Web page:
Even though he grew up showing dogs and his Belgian Malinois had won Best in Show once and third place in the championship, Master Sgt. Hummer said he was nervous because he was competing against professional handlers who compete in Westminster Dog Shows.
Cash participates in conformation shows and has earned his United Kennel Club Championship, a UKC Best in Show, and legs towards his Grand Championship.
He has also earned his International All Breed Canine Association Championship and cards toward his National Championship.
Recently starting with the American Kennel Club, Cash has won points toward an AKC champion by having two major wins.
He recently started in American Kennel Club (AKC) and has already earned 10 points towards his AKC Championship. Winning one 5pt Major and one 4pt Major Specialty Show.
Oakley has earned a bronze medal at the International All Breed Canine Association Championship, and Mark has earned a silver medal through the championship, which includes national and international championships.
Oakley has also won Best in Show in a competition and a bronze placing in a Gold Cup Show.
Tech Sgt. Hummer said they are part of the Fayetteville Kennel Club, which sponsors shows for five days each spring and fall in Raleigh.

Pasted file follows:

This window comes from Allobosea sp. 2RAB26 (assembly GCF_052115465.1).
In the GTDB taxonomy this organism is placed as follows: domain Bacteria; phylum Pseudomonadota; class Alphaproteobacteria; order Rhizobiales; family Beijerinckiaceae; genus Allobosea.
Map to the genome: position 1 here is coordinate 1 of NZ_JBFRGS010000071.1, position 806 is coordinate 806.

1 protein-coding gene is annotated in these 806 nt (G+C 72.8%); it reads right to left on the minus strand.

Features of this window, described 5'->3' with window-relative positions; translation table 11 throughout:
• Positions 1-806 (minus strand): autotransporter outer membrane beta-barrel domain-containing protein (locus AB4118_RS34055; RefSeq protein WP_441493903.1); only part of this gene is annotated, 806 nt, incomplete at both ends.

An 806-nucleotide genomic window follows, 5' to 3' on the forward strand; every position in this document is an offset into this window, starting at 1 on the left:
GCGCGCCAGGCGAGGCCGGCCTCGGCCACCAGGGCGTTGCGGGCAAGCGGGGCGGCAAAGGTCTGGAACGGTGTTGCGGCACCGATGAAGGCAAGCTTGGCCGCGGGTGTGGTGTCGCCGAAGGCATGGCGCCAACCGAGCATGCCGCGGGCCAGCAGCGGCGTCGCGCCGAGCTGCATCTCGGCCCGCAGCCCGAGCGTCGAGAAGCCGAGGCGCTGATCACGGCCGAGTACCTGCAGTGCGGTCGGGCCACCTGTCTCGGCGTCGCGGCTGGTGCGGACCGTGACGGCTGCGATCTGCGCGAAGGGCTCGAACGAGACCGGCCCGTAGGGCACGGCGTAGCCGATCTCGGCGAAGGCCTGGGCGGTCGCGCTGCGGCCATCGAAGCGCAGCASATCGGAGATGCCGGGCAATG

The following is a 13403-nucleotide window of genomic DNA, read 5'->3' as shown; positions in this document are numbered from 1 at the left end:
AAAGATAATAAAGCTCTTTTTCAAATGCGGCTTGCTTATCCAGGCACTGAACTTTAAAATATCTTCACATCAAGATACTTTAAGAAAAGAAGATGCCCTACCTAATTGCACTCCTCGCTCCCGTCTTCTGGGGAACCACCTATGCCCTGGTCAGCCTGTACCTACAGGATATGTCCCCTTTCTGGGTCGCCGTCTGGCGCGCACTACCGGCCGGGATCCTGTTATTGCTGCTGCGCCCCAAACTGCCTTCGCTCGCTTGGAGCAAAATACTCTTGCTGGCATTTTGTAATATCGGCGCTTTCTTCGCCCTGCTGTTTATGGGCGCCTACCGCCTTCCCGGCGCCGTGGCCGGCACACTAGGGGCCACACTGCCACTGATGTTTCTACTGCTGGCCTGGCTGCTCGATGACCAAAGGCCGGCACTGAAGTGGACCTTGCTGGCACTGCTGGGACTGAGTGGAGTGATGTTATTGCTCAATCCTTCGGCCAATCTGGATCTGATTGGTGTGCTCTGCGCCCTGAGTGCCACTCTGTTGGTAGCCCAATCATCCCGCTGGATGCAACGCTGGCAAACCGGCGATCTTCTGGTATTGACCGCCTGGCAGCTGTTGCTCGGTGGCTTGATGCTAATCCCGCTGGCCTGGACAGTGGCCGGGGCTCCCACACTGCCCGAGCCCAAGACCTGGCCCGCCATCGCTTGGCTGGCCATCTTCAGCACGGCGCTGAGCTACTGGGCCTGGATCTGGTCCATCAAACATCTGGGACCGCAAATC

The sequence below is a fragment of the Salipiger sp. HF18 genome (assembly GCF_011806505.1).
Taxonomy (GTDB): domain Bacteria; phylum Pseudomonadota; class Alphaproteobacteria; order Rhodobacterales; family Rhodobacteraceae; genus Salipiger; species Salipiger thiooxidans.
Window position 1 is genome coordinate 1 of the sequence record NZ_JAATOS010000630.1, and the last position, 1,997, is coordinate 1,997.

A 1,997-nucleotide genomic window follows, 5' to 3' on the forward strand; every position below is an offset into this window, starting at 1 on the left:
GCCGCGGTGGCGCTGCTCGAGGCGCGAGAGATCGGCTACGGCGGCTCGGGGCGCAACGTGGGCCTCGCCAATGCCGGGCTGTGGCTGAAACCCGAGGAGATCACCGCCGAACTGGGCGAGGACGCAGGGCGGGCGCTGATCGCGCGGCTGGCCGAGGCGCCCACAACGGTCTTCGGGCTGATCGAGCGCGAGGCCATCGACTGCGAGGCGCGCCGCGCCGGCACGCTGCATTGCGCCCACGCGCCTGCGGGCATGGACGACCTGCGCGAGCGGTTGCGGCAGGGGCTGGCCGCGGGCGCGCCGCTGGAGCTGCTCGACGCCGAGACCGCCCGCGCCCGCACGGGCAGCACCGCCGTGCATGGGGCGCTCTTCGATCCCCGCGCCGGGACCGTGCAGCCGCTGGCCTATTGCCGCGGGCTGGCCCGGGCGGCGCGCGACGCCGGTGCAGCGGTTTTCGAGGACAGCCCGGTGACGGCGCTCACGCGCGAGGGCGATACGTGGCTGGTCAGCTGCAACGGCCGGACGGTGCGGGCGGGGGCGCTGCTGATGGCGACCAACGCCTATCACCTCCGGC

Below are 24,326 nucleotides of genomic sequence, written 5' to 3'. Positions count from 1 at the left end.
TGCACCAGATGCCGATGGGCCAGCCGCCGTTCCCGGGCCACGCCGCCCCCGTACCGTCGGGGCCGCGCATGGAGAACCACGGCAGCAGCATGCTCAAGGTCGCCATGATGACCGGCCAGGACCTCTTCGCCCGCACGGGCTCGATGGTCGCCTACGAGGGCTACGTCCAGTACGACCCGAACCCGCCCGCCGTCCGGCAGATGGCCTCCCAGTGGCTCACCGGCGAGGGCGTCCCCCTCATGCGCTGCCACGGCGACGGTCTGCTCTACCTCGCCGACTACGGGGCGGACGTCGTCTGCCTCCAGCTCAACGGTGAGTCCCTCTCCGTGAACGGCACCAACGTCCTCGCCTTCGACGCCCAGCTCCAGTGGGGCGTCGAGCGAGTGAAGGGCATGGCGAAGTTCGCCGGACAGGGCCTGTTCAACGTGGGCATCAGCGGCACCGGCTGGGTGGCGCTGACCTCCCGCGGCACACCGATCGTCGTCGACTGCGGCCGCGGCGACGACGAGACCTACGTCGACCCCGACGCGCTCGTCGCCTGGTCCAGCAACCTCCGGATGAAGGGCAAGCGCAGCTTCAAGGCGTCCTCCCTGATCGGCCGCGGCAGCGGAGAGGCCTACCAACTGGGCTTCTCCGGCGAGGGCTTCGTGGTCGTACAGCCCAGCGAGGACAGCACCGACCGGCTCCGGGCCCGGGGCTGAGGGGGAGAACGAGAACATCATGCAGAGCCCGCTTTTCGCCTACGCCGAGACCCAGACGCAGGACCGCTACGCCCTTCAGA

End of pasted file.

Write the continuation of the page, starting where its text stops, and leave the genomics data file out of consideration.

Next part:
They are currently preparing for a Labor Day show in Greensboro with Cash, and Mark and Oakley are participating in United Kennel Club shows in the fall.
Breeds and maintenance
Master Sgt. Hummer said each breed is managed differently to show.
“Even within those breeds, each dog is handled differently,” he said. “You have a structure how that dog reacts.”
Oakley reacts to squeakers, whereas Mark and Cash are food-driven.
The couple works with the dogs for how they “stack” them or make them stand.
Tech Sgt. Hummer said the handler learns the pace of the dogs to set a stride when moving in the ring.
With the Dobermans, Master Sgt. Hummer said they work to pump the dogs up to keep them alert and energetic.
“You want the judge to see what the breed is really designed to do,” he said.
Belgian Malinois, originally bred as herding dogs, are prone to watching everything around the ring to keep the environment safe, which makes it more of a challenge to keep the breed stationary
“Our Belgian Malinois — as soon as you go to pet her head, she wants to sit down. So we have to work to keep her standing up,” 1st Sgt. Hummer said.